“It wasn’t a happy moment for me personally, but as a broadcaster, as a journalist, it was a pretty major moment.

“The opportunities we missed in the ’90s, it took well into the Rann decade to get us out of debt [because] we didn’t do a Kennett – hurt ’em and hurt ’em hard.”

Ron Dent:

“That was another story, and a bloody shame what happened to the Bank.

“I think it has forgotten what made it famous; they’re not owned by South Australia or South Australians now.

“But I do believe we made a terrific team, producing much memorable advertising over quite some years, including rather famously ‘They don’t have fritz in Sydney’, ‘You bought a house and made it a home’ and my personal favourite: a Christmas Pageant commercial featuring true delight on the small children’s faces…achieved by us having them open a gift box in which there were – unseen by the TV viewer – tiny, fluffy ducklings!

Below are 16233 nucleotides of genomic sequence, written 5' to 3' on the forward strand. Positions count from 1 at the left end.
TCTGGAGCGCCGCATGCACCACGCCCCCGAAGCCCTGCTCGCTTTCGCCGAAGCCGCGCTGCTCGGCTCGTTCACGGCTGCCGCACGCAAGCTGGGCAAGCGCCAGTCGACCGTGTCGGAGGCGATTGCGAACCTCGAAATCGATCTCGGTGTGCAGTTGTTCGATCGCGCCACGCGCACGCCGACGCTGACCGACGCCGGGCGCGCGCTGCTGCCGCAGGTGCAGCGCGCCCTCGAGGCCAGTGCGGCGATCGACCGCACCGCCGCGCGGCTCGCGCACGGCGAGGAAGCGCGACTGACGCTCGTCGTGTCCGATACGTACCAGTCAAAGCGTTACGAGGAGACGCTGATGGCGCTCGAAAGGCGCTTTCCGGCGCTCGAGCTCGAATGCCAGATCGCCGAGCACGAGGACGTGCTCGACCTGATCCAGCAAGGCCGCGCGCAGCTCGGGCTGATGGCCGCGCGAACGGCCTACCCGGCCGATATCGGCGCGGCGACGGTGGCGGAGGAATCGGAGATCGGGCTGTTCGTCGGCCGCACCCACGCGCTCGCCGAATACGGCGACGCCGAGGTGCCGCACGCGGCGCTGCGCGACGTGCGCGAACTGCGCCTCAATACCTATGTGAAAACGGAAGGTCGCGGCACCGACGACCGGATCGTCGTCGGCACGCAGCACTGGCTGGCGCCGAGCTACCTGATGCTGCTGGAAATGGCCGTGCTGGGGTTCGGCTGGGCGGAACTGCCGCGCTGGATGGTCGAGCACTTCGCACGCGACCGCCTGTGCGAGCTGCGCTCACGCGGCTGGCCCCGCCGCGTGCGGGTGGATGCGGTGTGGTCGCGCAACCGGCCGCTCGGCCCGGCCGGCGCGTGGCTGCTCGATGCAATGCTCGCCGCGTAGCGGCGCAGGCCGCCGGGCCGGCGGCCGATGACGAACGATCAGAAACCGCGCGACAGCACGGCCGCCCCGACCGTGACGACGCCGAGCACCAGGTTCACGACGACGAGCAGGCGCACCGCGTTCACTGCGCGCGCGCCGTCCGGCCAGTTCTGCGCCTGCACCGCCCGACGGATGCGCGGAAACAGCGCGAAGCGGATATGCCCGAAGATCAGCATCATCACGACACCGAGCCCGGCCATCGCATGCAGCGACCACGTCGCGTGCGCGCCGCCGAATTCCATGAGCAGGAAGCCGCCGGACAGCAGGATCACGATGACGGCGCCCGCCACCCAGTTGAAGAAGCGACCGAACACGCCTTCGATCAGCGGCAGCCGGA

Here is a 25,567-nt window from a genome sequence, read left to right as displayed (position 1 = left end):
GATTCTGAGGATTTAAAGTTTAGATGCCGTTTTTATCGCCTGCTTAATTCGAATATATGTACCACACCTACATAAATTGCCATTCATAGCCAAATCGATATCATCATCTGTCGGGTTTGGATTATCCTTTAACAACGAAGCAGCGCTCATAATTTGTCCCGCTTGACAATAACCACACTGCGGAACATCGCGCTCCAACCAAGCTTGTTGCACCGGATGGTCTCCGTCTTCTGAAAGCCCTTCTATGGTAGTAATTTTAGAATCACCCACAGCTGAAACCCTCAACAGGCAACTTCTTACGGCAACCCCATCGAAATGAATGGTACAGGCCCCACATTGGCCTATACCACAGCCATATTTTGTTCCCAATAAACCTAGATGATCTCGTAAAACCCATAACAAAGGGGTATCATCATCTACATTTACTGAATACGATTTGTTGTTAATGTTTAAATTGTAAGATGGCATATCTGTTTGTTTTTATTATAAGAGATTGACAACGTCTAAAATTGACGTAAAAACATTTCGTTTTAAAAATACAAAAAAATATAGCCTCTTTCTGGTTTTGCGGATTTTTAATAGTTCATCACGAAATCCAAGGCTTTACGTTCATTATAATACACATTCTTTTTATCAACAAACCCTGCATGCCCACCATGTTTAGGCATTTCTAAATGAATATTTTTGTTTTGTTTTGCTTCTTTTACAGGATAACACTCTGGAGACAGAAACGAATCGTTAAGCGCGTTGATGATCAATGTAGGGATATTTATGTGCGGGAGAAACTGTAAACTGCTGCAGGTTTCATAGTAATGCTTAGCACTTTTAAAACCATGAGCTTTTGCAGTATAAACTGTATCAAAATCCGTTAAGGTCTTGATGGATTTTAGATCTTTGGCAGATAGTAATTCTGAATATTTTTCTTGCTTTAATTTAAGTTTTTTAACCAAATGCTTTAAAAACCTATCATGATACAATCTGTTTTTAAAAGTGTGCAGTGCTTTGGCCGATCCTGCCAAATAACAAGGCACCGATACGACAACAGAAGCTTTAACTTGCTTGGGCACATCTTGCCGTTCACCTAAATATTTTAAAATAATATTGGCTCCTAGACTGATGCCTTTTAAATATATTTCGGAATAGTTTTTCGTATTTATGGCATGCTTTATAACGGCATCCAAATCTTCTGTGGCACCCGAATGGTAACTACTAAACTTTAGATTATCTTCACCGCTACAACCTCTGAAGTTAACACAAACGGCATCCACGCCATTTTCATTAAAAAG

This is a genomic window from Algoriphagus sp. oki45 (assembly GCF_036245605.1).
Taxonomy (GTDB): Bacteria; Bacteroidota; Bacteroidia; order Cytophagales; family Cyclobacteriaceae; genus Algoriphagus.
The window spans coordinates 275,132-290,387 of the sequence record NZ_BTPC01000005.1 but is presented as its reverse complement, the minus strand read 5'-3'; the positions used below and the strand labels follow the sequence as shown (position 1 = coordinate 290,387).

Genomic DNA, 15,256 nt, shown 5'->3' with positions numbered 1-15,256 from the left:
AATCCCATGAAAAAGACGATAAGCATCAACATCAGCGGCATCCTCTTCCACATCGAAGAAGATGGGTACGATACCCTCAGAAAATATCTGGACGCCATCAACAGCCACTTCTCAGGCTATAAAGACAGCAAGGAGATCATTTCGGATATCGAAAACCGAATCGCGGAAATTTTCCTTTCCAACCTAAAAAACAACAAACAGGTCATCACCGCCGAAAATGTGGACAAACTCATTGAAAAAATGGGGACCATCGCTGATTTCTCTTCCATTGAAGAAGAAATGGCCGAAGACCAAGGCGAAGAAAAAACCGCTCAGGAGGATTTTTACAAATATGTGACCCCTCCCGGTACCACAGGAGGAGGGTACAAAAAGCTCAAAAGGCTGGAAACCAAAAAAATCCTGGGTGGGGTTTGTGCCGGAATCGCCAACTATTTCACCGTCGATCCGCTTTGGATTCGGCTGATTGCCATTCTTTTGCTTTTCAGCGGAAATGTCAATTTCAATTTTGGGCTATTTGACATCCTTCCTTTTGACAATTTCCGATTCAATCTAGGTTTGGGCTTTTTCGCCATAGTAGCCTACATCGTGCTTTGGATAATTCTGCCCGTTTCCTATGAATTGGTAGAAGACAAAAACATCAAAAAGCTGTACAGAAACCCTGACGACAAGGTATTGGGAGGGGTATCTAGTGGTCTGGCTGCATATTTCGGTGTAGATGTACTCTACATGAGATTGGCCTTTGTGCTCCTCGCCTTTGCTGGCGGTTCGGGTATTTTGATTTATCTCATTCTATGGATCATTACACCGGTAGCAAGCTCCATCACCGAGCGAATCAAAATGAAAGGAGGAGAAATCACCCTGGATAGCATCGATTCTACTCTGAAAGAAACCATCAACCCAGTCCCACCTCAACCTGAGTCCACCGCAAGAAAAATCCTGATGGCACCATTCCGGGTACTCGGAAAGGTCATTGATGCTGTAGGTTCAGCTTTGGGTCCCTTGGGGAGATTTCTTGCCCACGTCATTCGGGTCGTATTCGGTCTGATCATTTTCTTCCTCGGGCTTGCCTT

“Killey was a brave bugger. I recall rejecting a television concept about a dad teaching his son the value of saving, and Andrew came in himself to defend the creative concept, calling me a dickhead, or similar…of course, it became one of our most popular ever advertisements! Mainly, I think, because it touched a community response button in a way banks had forgotten how.

“We had a lot of fun over a long time, and I ended up doing a couple of years at Clemengers after I left the bank.

“We’re all still mates.”

Kim Boehm:

“Denty was a terrific client. The bank, in those days, had plenty of money, they were visible…but in hindsight, obviously, they didn’t have plenty of money!

“There was that dreadful week when we got the call to say, ‘Come in, we need to have a chat, there’s a problem’…and the problems just escalated and escalated.

“From an advertising standpoint, we were suddenly faced with the reality that the bank was on the nose. We didn’t do any more brand advertising, but did product advertising instead, moving the bank (logo) down to the bottom right hand corner, as it were.

“Instead of promoting the brand, we moved the whole attention back to focussing on products.